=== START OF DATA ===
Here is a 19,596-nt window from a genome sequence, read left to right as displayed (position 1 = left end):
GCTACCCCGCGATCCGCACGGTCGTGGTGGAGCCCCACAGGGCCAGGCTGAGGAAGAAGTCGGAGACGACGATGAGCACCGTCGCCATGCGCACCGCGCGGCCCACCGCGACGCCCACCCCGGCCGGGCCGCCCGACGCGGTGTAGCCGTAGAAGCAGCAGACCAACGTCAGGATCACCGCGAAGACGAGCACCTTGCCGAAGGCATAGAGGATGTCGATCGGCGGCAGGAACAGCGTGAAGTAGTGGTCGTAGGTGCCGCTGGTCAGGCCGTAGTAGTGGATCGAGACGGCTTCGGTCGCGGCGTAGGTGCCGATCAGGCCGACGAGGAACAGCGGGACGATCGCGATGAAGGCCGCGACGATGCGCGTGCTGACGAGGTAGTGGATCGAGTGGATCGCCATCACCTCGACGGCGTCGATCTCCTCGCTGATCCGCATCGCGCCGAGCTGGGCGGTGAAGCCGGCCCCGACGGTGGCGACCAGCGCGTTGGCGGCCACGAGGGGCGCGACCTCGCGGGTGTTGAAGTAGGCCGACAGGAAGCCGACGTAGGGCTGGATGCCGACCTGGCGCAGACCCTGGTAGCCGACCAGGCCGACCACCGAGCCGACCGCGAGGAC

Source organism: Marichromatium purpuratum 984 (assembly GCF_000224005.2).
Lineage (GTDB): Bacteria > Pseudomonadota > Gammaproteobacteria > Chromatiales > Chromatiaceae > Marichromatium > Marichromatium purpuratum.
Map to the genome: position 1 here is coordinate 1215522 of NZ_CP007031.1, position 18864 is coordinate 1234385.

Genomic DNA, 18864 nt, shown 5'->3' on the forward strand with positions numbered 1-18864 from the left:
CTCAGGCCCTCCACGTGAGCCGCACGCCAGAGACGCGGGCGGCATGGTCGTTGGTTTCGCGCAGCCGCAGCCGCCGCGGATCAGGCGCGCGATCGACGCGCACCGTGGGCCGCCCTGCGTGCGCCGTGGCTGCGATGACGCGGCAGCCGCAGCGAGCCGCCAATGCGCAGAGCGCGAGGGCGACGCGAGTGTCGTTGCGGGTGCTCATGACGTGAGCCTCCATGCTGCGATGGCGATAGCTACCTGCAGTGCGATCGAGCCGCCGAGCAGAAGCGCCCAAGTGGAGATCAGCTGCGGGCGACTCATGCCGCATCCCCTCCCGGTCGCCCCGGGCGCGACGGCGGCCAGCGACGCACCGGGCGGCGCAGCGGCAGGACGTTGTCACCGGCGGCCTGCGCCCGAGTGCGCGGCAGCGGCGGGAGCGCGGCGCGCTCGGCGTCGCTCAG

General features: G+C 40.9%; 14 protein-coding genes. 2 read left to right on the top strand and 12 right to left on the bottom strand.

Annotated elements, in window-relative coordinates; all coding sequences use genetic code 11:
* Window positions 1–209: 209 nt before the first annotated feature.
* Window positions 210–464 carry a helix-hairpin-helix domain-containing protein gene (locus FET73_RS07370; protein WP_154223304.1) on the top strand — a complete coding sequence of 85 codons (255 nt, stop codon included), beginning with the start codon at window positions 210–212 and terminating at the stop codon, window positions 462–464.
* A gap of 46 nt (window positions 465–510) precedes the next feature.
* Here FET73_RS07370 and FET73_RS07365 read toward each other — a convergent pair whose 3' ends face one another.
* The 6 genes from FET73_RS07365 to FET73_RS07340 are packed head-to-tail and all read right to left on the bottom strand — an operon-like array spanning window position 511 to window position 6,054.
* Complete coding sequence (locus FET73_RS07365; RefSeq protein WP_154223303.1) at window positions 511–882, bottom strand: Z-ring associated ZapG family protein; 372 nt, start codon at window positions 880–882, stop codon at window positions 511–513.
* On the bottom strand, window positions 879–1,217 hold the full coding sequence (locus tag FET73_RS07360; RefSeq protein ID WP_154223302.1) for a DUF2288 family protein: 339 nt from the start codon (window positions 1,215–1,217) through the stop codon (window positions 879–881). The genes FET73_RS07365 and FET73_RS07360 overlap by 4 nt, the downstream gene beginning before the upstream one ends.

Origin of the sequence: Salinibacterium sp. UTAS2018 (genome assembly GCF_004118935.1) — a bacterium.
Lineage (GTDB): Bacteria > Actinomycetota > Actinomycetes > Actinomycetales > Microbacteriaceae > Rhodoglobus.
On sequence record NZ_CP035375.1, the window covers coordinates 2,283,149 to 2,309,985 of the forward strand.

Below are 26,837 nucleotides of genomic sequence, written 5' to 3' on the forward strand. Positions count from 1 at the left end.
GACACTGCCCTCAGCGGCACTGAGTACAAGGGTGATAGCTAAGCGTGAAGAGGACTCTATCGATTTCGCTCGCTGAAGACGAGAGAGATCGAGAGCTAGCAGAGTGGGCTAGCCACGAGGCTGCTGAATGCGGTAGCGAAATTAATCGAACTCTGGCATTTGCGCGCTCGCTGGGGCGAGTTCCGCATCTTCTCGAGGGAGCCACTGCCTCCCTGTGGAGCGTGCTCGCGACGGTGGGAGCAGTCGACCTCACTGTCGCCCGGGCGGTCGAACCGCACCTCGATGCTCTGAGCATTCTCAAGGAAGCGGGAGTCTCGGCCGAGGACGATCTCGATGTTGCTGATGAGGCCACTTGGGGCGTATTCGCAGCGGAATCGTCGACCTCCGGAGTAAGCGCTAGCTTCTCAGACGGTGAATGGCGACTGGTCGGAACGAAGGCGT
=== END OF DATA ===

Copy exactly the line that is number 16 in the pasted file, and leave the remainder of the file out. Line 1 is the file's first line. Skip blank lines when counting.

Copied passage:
* On the bottom strand, window positions 879–1,217 hold the full coding sequence (locus tag FET73_RS07360; RefSeq protein ID WP_154223302.1) for a DUF2288 family protein: 339 nt from the start codon (window positions 1,215–1,217) through the stop codon (window positions 879–881). The genes FET73_RS07365 and FET73_RS07360 overlap by 4 nt, the downstream gene beginning before the upstream one ends.